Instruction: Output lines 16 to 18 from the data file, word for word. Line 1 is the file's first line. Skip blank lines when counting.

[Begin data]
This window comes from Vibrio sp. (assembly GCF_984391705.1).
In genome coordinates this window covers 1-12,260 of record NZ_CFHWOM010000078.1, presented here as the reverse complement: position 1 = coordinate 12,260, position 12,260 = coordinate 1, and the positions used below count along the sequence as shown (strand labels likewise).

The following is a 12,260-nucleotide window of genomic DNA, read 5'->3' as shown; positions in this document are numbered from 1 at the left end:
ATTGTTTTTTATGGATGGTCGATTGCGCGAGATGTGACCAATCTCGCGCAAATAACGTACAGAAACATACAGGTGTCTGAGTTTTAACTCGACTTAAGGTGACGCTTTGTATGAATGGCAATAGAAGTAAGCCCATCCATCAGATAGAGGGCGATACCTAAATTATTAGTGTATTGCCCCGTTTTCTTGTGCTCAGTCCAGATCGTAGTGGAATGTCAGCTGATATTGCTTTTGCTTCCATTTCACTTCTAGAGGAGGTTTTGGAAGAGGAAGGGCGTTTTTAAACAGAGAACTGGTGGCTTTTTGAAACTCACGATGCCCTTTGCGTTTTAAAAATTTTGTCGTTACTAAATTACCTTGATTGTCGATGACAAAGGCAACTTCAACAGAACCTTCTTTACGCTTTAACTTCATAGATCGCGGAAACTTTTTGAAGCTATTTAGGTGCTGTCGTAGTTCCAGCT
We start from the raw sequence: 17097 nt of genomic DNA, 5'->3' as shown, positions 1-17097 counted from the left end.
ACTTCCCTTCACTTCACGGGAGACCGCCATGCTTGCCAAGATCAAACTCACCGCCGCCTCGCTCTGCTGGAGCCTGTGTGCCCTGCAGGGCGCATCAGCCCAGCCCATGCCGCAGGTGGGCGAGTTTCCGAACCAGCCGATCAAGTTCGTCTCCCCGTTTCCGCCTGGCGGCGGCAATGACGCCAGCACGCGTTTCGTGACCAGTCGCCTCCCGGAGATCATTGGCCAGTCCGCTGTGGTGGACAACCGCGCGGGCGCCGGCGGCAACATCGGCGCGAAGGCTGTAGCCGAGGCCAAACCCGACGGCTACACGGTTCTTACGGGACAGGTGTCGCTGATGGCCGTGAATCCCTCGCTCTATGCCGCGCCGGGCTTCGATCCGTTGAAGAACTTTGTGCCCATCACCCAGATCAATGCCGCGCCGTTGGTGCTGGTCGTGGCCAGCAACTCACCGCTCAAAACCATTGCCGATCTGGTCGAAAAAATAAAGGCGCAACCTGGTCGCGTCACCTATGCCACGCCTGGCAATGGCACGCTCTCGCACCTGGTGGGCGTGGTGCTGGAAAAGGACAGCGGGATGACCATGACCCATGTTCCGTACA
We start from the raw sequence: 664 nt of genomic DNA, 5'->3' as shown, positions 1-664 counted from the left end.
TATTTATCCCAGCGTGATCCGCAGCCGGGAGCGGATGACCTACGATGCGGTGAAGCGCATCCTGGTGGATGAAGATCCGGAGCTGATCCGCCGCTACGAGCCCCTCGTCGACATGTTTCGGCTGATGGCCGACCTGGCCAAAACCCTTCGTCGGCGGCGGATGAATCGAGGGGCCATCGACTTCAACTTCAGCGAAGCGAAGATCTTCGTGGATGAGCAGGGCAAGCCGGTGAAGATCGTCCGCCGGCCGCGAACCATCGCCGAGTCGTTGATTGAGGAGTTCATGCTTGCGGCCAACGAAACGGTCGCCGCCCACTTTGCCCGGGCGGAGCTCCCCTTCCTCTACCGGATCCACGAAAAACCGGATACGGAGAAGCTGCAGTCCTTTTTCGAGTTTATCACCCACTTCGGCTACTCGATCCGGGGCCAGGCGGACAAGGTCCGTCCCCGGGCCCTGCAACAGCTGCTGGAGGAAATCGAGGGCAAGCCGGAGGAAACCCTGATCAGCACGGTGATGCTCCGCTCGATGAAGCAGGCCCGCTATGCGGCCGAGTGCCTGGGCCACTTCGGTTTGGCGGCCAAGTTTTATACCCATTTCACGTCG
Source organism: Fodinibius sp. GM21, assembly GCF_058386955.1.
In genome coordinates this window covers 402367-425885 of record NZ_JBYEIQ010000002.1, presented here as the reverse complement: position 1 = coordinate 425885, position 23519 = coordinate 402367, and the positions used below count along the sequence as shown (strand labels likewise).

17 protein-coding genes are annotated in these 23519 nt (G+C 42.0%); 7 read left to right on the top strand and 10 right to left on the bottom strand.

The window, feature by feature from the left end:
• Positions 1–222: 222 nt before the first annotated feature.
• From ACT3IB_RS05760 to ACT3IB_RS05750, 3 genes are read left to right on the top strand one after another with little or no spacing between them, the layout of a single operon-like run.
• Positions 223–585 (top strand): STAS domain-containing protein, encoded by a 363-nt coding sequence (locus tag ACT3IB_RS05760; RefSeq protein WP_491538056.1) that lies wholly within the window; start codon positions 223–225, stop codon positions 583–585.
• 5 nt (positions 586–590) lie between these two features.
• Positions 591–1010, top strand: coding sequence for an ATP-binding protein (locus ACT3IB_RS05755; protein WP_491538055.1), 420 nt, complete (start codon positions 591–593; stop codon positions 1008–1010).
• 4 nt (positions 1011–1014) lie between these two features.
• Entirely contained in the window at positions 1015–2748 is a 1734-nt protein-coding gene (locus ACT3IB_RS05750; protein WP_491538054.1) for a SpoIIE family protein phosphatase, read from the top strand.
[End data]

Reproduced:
• 5 nt (positions 586–590) lie between these two features.
• Positions 591–1010, top strand: coding sequence for an ATP-binding protein (locus ACT3IB_RS05755; protein WP_491538055.1), 420 nt, complete (start codon positions 591–593; stop codon positions 1008–1010).
• 4 nt (positions 1011–1014) lie between these two features.